This is the 28th post in a weekly, yearlong series. Read about it here and see the list of previous songs here. A new post about a different song will be posted each Monday throughout 2016. You can listen to the songs in a Spotify playlist.

In 1978, English punk band The Drug Addix recorded an EP called “The Drug Addix Make A Record.” Executives at Stiff Records heard it and had some interest, but they were only interested in a deal for Drug Addix singer Mandy Doubt. Stiff invited her to record a single, which she did under her real name, Kirsty MacColl.

The single was 1979’s “They Don’t Know,” a song about misunderstood love inspired by ’60s girl groups and Phil Spector’s Wall of Sound. Because of a distributors’ strike, the single was never sold, and because the UK Singles chart was solely sales-based, “They Don’t Know” never charted.

But even though the single wasn’t sold, it became a huge radio hit, reaching Number 2 on the Music Week airplay chart.

Thematically, the song was not too different from Dusty Springfield’s “I Only Want To Be With You” in that both songs were odes to relationships that don’t seem that healthy. MacColl’s narrator, like Springfield’s, seems to stick around out of convenience or maybe obsession, rather than any noble reason:

You’ve been around for such a long time now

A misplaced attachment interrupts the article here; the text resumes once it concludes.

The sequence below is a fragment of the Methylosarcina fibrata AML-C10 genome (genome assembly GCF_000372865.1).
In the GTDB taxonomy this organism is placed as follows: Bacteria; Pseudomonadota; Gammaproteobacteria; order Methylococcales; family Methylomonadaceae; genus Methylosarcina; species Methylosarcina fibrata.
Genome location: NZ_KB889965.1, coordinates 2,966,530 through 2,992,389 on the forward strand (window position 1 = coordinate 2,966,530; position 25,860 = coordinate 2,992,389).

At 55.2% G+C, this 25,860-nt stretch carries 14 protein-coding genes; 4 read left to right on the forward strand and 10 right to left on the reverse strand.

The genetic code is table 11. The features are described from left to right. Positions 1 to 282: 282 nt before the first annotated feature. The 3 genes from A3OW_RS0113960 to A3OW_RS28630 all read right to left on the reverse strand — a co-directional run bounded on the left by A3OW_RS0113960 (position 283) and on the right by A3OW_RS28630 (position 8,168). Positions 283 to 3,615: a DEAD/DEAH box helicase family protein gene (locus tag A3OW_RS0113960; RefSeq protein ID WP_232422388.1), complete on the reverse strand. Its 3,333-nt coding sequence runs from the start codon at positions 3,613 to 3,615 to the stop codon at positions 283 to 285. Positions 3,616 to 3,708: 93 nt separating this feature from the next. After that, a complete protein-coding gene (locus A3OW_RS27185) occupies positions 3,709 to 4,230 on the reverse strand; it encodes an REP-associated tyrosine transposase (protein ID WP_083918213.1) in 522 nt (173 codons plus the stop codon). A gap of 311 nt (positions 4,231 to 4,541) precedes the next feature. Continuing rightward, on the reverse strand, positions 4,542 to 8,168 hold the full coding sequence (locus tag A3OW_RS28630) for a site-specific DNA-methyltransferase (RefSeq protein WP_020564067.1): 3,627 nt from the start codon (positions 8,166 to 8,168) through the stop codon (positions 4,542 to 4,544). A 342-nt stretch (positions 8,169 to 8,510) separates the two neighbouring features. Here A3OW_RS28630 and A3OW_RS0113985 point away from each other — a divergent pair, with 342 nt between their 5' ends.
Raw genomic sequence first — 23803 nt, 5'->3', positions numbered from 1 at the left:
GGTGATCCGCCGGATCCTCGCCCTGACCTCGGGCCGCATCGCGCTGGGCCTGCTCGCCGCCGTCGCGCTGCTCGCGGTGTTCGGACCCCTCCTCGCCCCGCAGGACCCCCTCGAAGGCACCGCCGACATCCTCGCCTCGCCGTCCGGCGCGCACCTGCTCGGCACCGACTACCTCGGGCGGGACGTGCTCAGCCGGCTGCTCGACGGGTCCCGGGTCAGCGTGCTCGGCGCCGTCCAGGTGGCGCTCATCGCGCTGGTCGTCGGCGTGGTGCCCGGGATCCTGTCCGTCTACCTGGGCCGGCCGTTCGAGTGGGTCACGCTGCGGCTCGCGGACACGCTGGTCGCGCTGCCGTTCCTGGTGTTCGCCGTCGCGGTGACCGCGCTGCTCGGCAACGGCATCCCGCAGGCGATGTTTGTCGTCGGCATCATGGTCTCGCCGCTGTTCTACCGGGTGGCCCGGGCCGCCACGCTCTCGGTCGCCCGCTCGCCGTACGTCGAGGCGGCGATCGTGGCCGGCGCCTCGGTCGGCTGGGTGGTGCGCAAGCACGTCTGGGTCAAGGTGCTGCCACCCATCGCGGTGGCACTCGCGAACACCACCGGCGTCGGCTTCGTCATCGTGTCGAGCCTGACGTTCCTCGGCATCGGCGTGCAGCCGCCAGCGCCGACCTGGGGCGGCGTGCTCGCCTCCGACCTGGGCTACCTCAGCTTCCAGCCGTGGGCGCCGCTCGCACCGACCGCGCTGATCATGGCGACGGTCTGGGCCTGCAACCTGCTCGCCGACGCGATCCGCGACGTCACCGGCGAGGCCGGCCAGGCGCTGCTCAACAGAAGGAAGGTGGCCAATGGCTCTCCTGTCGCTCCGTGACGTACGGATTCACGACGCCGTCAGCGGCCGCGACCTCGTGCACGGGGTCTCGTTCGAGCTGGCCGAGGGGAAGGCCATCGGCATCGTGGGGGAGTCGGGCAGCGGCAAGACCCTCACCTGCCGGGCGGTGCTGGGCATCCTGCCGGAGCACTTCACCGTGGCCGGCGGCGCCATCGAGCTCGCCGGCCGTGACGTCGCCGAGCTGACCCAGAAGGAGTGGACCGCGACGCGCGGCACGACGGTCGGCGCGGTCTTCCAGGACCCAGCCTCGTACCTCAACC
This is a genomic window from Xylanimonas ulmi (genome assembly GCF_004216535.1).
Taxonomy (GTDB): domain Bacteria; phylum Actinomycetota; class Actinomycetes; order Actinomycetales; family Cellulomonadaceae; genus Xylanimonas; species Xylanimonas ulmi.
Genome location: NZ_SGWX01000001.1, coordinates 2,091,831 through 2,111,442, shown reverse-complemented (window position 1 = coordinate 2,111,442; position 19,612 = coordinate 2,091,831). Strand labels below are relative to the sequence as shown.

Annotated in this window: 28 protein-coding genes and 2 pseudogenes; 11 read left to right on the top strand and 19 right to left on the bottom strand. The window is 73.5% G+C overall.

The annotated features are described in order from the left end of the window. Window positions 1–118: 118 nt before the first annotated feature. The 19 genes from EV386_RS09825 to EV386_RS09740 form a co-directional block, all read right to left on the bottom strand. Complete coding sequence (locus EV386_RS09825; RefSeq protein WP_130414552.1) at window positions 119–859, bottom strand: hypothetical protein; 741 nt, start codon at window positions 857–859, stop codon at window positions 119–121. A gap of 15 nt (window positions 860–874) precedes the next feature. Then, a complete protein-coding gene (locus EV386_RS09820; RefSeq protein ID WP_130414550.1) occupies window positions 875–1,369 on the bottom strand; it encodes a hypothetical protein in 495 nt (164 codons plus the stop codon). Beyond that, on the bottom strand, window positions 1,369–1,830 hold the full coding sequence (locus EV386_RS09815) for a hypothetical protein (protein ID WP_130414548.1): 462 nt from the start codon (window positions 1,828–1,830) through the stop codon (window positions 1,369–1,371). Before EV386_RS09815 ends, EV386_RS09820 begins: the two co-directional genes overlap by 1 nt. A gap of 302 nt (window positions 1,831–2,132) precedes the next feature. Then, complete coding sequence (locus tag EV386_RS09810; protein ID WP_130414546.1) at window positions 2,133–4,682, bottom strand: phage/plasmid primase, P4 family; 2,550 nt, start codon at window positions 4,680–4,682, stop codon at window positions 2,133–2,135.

Oh, maybe I could leave you but I don’t know how
And why should I be lonely every night
When I can be with you, oh yes you make it right
And I don’t listen to the guys who say
That you’re bad for me and I should turn you away
‘Cos they don’t know about us
And they’ve never heard of love
I get a feeling when I look at you
Wherever you go now, I wanna be there too
They say we’re crazy but I just don’t care
And if they keep on talking still they get nowhere

These folks MacColl references have maybe never heard of love, but I’m not convinced her narrator has, either. Young kids, amirite?

Four years later, English actress and comedian Tracey Ullman recorded “They Don’t Know” as her second UK single (the first was her cover of “Breakaway,” originally recorded by Irma Thomas in the ’60s.) MacColl sang back-up in Ullman’s version, including the signature “baaaaaaby” in the middle. This version, like the original “They Don’t Know,” was on Stiff Records.

Ullman’s version reached Number 2 in the UK, and when it was released in the United States the following year, it peaked at Number 8 on the Billboard Hot 100.

Ullman was well established in the UK when her “They Don’t Know” was released, but she was unknown in America. What probably helped sell the song there was the video, which featured a cameo by Paul McCartney, in whose movie “Give My Regards to Broad Street” Ullman had a minor role. The premise of the video recasts the song as the story of a bored woman (Ullman) daydreaming about McCartney. In that scenario, the lyrics of “They Don’t Know” no longer detail a creepy relationship so much as an escape fantasy.